Write your own native contacts analysis method

The contacts.Contacts class has been designed to be extensible for your own analysis. Here we demonstrate how to define a new method to use to determine the fraction of native contacts.

Last updated: December 2022 with MDAnalysis 2.4.0-dev0

Minimum version of MDAnalysis: 1.0.0

Packages required:

See also

import MDAnalysis as mda
from MDAnalysis.tests.datafiles import PSF, DCD
from MDAnalysis.analysis import contacts

import numpy as np
import pandas as pd
import matplotlib.pyplot as plt
%matplotlib inline

Loading files

The test files we will be working with here feature adenylate kinase (AdK), a phosophotransferase enzyme. ([BDPW09]) The trajectory DCD samples a transition from a closed to an open conformation.

u = mda.Universe(PSF, DCD)
/home/pbarletta/mambaforge/envs/guide/lib/python3.9/site-packages/MDAnalysis/coordinates/DCD.py:165: DeprecationWarning: DCDReader currently makes independent timesteps by copying self.ts while other readers update self.ts inplace. This behavior will be changed in 3.0 to be the same as other readers. Read more at https://github.com/MDAnalysis/mdanalysis/issues/3889 to learn if this change in behavior might affect you.
  warnings.warn("DCDReader currently makes independent timesteps"


Please see the Fraction of native contacts for an introduction to general native contacts analysis.

Defining salt bridges

We define salt bridges as contacts between NH/NZ in ARG/LYS and OE*/OD* in ASP/GLU. You may not want to use this definition for real work.

sel_basic = "(resname ARG LYS) and (name NH* NZ)"
sel_acidic = "(resname ASP GLU) and (name OE* OD*)"
acidic = u.select_atoms(sel_acidic)
basic = u.select_atoms(sel_basic)

Define your own function

Any function you define must have r and r0 as its first and second arguments respectively, even if you don’t necessarily use them:

  • r: an array of distances between atoms at the current time

  • r0: an array of distances between atoms in the reference

You can then define following arguments as keyword arguments.

In the function below, we calculate the fraction of native contacts that are less than radius, but greater than min_radius.

def fraction_contacts_between(r, r0, radius=3.4, min_radius=2.5):
    is_in_contact = (r < radius) & (r > min_radius)  # array of bools
    fraction = is_in_contact.sum()/r.size
    return fraction

Then we pass fraction_contacts_between to the contacts.Contacts class. Keyword arguments for our custom function must be in the kwargs dictionary. Even though we define a radius keyword in my custom analysis function, it is not automatically passed from contacts.Contacts. We have to make sure that it is in kwargs.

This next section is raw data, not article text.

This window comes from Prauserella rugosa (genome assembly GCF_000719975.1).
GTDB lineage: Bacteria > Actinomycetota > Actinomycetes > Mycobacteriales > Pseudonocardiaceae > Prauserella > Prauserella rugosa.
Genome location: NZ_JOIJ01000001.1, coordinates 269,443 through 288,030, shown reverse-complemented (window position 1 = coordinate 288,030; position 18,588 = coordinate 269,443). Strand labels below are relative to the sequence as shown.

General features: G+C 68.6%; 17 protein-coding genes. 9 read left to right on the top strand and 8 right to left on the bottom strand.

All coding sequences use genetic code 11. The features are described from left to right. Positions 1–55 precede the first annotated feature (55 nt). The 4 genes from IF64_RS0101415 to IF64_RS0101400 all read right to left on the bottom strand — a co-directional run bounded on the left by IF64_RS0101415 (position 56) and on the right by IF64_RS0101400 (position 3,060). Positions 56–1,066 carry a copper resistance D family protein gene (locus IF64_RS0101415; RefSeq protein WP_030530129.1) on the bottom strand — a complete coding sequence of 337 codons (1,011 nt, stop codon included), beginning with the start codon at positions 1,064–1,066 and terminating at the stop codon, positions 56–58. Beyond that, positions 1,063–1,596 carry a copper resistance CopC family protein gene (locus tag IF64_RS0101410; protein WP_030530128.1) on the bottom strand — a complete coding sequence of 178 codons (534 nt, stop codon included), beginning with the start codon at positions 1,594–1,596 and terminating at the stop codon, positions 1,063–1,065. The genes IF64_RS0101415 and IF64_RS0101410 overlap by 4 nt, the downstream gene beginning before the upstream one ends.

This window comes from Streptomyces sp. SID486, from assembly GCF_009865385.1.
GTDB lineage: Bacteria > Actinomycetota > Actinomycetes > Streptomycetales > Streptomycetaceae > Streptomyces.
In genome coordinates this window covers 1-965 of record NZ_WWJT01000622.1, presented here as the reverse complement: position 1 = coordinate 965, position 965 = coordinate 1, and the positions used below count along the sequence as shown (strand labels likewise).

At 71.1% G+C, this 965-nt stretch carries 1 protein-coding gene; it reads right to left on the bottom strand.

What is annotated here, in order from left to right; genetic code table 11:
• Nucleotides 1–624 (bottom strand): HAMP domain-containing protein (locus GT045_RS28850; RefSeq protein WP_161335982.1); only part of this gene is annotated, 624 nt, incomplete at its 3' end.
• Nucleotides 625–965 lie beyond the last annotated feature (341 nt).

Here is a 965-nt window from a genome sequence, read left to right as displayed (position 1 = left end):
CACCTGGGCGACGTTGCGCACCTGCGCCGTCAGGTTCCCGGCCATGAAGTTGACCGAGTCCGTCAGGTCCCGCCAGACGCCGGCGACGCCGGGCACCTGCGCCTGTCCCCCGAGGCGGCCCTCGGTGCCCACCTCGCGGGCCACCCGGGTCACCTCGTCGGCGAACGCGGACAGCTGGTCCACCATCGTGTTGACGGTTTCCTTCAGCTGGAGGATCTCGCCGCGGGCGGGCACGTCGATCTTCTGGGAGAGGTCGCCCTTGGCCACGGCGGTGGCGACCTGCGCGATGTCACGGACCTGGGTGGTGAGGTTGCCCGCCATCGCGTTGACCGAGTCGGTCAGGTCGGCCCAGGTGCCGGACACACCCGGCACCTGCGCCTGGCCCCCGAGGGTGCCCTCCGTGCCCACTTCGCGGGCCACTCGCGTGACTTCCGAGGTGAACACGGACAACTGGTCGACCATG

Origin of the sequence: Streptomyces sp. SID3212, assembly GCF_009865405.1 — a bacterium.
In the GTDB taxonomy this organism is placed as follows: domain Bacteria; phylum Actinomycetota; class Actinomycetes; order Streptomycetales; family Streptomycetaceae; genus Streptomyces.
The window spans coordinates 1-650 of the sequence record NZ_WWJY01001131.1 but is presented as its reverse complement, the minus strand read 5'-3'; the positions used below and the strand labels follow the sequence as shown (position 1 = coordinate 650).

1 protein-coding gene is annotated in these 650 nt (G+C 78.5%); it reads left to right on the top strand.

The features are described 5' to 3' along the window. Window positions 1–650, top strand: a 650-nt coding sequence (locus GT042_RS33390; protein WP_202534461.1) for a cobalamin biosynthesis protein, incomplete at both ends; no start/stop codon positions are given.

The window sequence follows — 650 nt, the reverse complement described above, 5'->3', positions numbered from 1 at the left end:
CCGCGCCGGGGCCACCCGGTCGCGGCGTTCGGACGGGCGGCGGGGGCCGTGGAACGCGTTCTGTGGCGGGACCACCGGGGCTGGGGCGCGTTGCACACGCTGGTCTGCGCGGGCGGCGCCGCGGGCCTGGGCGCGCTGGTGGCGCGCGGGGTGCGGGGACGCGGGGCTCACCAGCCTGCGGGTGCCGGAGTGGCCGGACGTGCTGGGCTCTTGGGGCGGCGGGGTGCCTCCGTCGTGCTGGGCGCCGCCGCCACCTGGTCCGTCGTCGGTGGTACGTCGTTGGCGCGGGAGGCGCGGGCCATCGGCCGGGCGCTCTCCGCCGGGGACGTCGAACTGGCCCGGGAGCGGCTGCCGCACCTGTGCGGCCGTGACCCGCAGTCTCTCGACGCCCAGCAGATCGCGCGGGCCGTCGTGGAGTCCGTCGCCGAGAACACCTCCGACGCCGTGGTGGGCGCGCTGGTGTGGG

ca = contacts.Contacts(u,
                       select=(sel_acidic, sel_basic),
                       refgroup=(acidic, basic),
                       kwargs={'radius': 5.0,
                               'min_radius': 2.4}).run()

One easy way to post-process results is to turn them into a dataframe.

ca_df = pd.DataFrame(ca.results.timeseries,
                             'Contacts from first frame'])
Frame Contacts from first frame
0 0.0 1.000000
1 1.0 0.988764
2 2.0 0.943820
3 3.0 0.943820
4 4.0 0.943820


We can plot directly from a dataframe (below), or you could use it with other plotting packags such as seaborn.

<AxesSubplot: xlabel='Frame'>


[1] Oliver Beckstein, Elizabeth J. Denning, Juan R. Perilla, and Thomas B. Woolf. Zipping and Unzipping of Adenylate Kinase: Atomistic Insights into the Ensemble of Open↔Closed Transitions. Journal of Molecular Biology, 394(1):160–176, November 2009. 00107. URL: https://linkinghub.elsevier.com/retrieve/pii/S0022283609011164, doi:10.1016/j.jmb.2009.09.009.

[2] Richard J. Gowers, Max Linke, Jonathan Barnoud, Tyler J. E. Reddy, Manuel N. Melo, Sean L. Seyler, Jan Domański, David L. Dotson, Sébastien Buchoux, Ian M. Kenney, and Oliver Beckstein. MDAnalysis: A Python Package for the Rapid Analysis of Molecular Dynamics Simulations. Proceedings of the 15th Python in Science Conference, pages 98–105, 2016. 00152. URL: https://conference.scipy.org/proceedings/scipy2016/oliver_beckstein.html, doi:10.25080/Majora-629e541a-00e.

[3] Naveen Michaud-Agrawal, Elizabeth J. Denning, Thomas B. Woolf, and Oliver Beckstein. MDAnalysis: A toolkit for the analysis of molecular dynamics simulations. Journal of Computational Chemistry, 32(10):2319–2327, July 2011. 00778. URL: http://doi.wiley.com/10.1002/jcc.21787, doi:10.1002/jcc.21787.